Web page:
In the folk legend, Ali Baba was a poor woodcutter who shrewdly found his way to a hidden treasure inside the thieves’ den. Included in the collection “One Thousand and One Nights,” Ali Baba's phrase “open sesame” — employed to gain access to riches — went on to symbolize a more general introduction to greater things.
The contemporary Chinese equivalent began to master its deal-cutting secret in 1999 as a humble Hangzhou-based website to link up local manufacturers with foreign buyers. On Tuesday, the private company solidified its place in the den of Internet sales giants, after hitting an annual sales figure higher than eBay and Amazon combined.
On pace to do $1 trillion in transactions per year, the e-commerce giant is nonetheless relatively unknown in the U.S. But its May 6 initial public offering (IPO) filing with the Securities and Exchange Commission could make American history as one of the largest ever, possibly bigger than Facebook’s.
Alibaba’s stock symbol remains a mystery, as the New York Stock Exchange and Nasdaq compete for the listing.
‘Titanic force in China’
With some 800 million products listed on its consumer-to-consumer Taobao service, 7 million sellers push their wares. Overall, the company processed more than 11 billion orders from 231 million buyers last year alone. Its main money makers include a business-to-business Web portal, a shopping search engine and cloud computing.
“This is not only China’s largest private company, but really the first significant entrance onto the world stage," said Orville Schell, director of the Asia Society’s Center on U.S.-China Relations. “Alibaba is a real titanic force in China, and we now confront the prospect of it becoming a major global player. This IPO is a metaphoric coming-out party.”
For tapping into the enormous spending power of China’s rising middle class, founder Jack Ma has been called the “crocodile of the Yangtze.” His packages amount to more than three-fifths of those delivered in the world’s most populous country. And his face was the first of a mainland Chinese entrepreneur to grace the cover of Forbes magazine.
The company’s Alipay online-payments service works especially well in emerging economies with a model that uses escrow, releasing funds to a vendor only once the purchaser has signed off on items received. The service accounts for half of such e-transactions in China.
China analysts say Alibaba can benefit internationally from the perception that it has relatively few links to the central government in Beijing. The ring of its name has also helped broaden its appeal.
“Most Americans couldn’t come up with any Chinese brand name. But if there were a few, it would be Lenovo, Haier, Huawei, and that’s about it. This is a real problem for China,” Schell told Al Jazeera. “Their global companies do not have global brand recognition. In some cases, they have bad recognition, while Alibaba has a fairly clean reputation.”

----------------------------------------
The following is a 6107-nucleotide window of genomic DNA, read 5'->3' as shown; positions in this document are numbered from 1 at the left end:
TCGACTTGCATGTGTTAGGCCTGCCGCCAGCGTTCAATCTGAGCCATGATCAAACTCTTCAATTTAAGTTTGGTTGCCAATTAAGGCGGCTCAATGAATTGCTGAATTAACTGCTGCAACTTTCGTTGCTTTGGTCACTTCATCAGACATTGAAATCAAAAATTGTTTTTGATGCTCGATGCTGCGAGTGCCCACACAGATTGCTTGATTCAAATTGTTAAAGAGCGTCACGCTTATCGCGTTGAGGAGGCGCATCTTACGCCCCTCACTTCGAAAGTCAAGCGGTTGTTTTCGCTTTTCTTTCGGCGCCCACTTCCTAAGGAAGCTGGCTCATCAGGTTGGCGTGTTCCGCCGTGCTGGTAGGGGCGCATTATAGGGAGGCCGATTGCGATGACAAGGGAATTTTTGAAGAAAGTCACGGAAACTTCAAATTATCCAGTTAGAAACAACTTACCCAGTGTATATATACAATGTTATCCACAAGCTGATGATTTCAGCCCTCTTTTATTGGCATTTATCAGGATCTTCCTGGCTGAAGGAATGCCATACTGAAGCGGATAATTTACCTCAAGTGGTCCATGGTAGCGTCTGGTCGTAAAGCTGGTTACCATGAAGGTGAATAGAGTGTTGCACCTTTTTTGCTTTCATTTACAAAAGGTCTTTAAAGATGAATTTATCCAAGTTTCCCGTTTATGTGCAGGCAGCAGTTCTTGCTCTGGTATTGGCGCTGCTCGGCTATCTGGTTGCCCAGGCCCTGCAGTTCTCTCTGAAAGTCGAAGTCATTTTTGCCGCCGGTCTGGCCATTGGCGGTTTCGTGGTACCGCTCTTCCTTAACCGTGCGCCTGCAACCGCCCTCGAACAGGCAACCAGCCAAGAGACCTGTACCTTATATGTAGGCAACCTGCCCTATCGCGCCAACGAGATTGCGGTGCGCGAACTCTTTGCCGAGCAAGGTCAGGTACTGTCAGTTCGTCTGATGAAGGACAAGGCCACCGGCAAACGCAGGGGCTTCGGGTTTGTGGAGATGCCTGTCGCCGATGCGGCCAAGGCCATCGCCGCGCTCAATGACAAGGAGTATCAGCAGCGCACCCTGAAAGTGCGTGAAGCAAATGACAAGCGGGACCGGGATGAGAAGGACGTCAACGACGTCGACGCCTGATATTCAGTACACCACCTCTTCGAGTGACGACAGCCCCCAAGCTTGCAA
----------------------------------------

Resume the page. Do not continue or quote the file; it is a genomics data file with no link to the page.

‘Most Americans couldn’t come up with any Chinese brand name. But if there were a few, it would be Lenovo, Haier, Huawei, and that’s about it. This is a real problem for China.’
Asia Society’s Center on U.S.-China Relations
Schell continued: “I think foreigners have a terrible time putting any blush of personality on Chinese-language brands. All sound the same to them, whereas ‘Alibaba’ is something they recognize.
“The world has gotten its knickers in a twist over the emergence of China in general, and certain companies, in specific, in the race for who’s number one, two, three. But one problem [for Chinese companies] is transparency, and another is moving up the value chain. The third is quality, reliability. So far, Alibaba has delivered reasonably well on these.
“I remember Jack Ma saying, it must have been eight years ago, that ‘eBay doesn’t understand China. We’re going to eat their lunch.’ He said it in Chinese … not arrogantly, but with a calm consonance. He was going to triumph over them.”
‘Everyone shops on Taobao’
Alibaba has a strategic relationship with Yahoo and through a separate firm has also acquired a stake in the video-sharing site Youku Tudou, known as the “Chinese YouTube.”
Chris Marquis, a professor at Harvard Business School, said he’s visited Alibaba several times and is optimistic about the IPO.
“Everyone shops on Taobao, as you can get same-day delivery on most things,” Marquis told Al Jazeera. “There are little motorcycles driving around with boxes on the back, since much of the Alibaba stuff is done by third-party folks.”
The 24,000-employee digital bazaar’s English-language international site Alibaba.com sells everything from air compressors and wheel adapters to sunglasses and pencil skirts.
But Marquis said Alibaba doesn’t expect too much from U.S. small businesses looking for cheaper producers in China. “There are entrenched market participants, so it’s hard to crack the American market.”
He said the company had turned to New York for the investment potential. “Being in a [stock] market like the U.S. would expose them to larger institutional investors,” Marquis said, adding that governance rules are also looser than in Hong Kong and permit management to control more of the voting shares.
“Alibaba is a pretty amazing company in a number of dimensions,” Marquis said. “As e-commerce has risen in China, Taobao has ridden that wave and spurred online marketplace growth. There are a lot of people online in China, but there’s still a lot of room to grow.”